Today, we look at how the Season 1 episode of M*A*S*H, “Sometimes You Hear the Bullet,” struck the ideal balance for the series between silly and serious.
This is “All the Best Things,” a spotlight on the best TV episodes, movies, albums, etc.
This is a Year of Great TV Episodes, where every day this year, we’ll take a look at great TV episodes. Note that I’m not talking about “Very Special Episodes” or episodes built around gimmicks, but just “normal” episodes of TV shows that are notable only because of how good they are.
M*A*S*H is such a famous sitcom that I think we all know what the deal is with the series. It followed a group of hospital personnel in a Mobile Army Surgical Hospital during the Korean War and their lives dealing with the constant combat surgeries they have to perform, and due to that setup, the show tended to get more and more serious over the course of its run.
However, the IDEAL concept for the show was to try to balance the darkness with some humor, and an early episode that achieved that balance well was Season 1’s “Sometimes Your Hear the Bullet.”
The title comes from Tommy (James Callahan), an old friend of Hawkeye’s (Alan Alda) who is part of an infantry unit. A reporter back home, he plans to write a book about his war experience. He plans on titling it You Never Hear the Bullet, mocking the old Hollywood stereotype of soldiers hearing the bullet that kills them right before it kills them. Well, sure enough, he is killed, but not before he tells his old friend that he DID hear the bullet, just like in the movies. Hawkeye jokes that Sometimes You Hear the Bullet is a better title anyways, but when his friend then dies, Hawkeye loses it, and cries for the first time in the series.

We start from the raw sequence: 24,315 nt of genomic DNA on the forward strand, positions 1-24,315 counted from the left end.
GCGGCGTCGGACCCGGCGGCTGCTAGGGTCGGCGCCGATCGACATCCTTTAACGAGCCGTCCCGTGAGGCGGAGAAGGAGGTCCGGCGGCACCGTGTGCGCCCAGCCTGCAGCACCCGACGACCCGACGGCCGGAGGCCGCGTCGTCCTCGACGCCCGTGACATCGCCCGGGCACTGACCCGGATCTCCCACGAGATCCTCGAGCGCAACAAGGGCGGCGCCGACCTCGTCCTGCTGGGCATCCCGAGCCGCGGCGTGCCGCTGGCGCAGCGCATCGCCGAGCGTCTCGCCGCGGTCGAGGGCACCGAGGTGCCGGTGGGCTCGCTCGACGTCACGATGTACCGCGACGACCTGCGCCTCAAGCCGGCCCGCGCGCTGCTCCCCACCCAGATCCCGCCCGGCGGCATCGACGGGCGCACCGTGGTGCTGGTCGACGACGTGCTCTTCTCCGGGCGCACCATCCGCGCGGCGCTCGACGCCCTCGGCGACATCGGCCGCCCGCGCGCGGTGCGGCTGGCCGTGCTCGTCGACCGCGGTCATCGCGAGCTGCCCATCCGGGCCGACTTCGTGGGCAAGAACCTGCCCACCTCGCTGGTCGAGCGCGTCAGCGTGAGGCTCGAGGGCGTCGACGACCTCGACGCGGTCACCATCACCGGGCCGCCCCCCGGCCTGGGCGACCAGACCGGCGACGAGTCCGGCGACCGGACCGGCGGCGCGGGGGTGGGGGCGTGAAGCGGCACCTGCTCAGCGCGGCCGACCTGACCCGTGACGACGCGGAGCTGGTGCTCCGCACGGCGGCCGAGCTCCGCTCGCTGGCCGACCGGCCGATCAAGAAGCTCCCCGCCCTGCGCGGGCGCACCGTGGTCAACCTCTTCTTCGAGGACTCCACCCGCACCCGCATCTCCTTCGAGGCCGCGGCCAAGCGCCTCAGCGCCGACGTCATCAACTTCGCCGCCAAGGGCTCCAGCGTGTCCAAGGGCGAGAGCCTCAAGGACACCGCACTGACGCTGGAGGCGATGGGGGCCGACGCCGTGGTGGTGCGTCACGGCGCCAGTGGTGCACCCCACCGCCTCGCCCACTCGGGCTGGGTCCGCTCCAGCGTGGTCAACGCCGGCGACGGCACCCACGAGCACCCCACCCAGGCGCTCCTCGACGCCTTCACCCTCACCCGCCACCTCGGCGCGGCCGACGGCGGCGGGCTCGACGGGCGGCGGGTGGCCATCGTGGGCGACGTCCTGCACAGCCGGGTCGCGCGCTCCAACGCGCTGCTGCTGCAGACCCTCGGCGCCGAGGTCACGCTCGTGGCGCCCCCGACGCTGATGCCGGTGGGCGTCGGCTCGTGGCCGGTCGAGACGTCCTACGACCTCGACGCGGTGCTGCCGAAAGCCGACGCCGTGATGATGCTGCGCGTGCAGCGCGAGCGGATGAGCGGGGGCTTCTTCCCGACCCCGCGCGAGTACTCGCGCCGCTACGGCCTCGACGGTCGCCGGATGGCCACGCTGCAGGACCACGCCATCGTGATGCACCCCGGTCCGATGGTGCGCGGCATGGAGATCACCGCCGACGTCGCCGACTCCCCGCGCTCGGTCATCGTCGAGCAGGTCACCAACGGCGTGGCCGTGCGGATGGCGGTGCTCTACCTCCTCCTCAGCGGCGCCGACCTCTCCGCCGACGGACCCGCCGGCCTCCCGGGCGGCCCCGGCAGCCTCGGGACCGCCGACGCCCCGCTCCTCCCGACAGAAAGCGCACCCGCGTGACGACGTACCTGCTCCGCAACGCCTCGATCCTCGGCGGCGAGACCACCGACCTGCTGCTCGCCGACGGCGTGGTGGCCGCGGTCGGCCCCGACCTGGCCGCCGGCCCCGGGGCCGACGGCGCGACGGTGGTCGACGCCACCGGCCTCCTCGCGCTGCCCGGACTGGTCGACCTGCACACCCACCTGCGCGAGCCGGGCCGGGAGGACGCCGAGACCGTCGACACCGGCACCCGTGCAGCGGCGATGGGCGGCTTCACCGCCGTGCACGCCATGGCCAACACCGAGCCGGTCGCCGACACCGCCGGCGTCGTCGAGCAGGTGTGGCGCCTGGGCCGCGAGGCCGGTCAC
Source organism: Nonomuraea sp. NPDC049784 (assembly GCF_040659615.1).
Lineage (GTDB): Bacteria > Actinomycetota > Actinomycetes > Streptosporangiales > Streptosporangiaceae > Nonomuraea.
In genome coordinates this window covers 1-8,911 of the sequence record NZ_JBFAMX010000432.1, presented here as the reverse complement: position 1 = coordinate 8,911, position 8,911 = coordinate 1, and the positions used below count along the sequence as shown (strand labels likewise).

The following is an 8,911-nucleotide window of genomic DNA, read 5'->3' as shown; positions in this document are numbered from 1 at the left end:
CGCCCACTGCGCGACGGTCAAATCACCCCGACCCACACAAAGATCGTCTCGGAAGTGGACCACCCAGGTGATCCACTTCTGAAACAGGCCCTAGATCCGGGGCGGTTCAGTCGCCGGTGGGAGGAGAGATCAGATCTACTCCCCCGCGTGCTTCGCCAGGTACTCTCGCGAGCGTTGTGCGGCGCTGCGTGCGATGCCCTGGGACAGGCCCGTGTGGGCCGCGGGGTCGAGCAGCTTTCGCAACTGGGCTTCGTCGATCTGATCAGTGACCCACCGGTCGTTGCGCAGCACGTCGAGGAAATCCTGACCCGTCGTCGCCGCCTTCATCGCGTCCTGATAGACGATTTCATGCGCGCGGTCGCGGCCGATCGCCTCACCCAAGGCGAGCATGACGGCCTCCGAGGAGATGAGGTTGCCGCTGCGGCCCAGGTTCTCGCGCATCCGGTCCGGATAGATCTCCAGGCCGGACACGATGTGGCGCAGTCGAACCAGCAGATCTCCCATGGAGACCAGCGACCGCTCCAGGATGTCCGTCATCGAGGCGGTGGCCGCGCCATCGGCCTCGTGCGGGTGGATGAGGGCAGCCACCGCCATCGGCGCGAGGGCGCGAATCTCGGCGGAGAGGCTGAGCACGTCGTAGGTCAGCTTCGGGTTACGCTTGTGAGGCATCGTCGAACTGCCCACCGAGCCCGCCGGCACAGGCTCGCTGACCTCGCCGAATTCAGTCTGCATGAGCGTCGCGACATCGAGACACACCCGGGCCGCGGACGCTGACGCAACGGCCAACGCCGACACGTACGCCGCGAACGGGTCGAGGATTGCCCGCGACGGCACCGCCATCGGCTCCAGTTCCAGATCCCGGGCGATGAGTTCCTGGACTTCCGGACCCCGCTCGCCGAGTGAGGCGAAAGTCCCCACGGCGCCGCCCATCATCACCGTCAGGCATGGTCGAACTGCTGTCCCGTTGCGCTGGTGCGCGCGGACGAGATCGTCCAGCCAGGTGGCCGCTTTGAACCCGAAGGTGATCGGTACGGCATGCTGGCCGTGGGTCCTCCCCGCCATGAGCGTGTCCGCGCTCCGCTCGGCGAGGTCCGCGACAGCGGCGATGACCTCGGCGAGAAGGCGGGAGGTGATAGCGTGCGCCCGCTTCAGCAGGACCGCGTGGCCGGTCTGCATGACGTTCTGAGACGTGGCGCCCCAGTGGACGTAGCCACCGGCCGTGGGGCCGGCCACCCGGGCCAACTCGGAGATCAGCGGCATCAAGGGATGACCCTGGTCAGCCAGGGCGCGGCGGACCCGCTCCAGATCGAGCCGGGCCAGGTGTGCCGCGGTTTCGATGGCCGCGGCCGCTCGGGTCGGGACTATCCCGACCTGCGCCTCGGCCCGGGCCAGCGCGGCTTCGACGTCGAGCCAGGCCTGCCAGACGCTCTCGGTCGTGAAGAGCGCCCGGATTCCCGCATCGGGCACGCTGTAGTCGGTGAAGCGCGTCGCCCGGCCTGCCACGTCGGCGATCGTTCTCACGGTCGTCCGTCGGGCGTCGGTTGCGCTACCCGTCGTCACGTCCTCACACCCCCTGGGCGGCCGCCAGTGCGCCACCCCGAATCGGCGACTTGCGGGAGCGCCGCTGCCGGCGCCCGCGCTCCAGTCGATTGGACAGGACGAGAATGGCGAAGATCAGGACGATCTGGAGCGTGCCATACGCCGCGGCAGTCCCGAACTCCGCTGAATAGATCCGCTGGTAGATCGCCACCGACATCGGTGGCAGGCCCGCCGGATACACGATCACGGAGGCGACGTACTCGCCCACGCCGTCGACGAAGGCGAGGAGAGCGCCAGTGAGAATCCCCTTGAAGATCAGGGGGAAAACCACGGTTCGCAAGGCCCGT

His commanding officer, Lt. Henry Blake (McLean Stevenson) comforts Hawkeye, and delivers one of the best quotes from the series, “There are certain rules about a war. Rule Number One is: Young men die. And Rule Number Two is: Doctors can’t change Rule Number One.”
However, what Hawkeye CAN change is to report an underage soldier (Ron Howard) who joined the army using his older brother’s ID to impress his ex-girlfriend and get him sent back home. The teenager berates Hawkeye, telling him he will hate him for the rest of his life. Hawkeye accepts it, telling him that hopefully he hates him for a long, happy life. However, the teen changes his mind after Hawkeye gives him the Purple Heart that Frank Burns (Larry Linville) received after injuring himself while messing around with Major Margaret Houlihan (Loretta Swit) and callously still put in for (since he was technically “serving” at the time the injury occurred).
Larr Linville said this was his favorite episode of the series, citing specifically the balance between comedy and horror, and Alan Alda also offered it up as precisely the sort of thing that he wanted to do with the show. The episode’s writer, Carl Kleinschmitt, was nominated for a Writers Guild Award for the episode. The episode was directed by longtime TV director, William Wiard.
For a show that got SO heavy at times, this extreme heaviness (Hawkeye CRYING) mixed with the antics of Frank and Margaret and Ron Howard’s plot really was a nice balance.
Okay, if I’m going to have 355 more of these, I could use suggestions, so feel free to email me at email@example.com!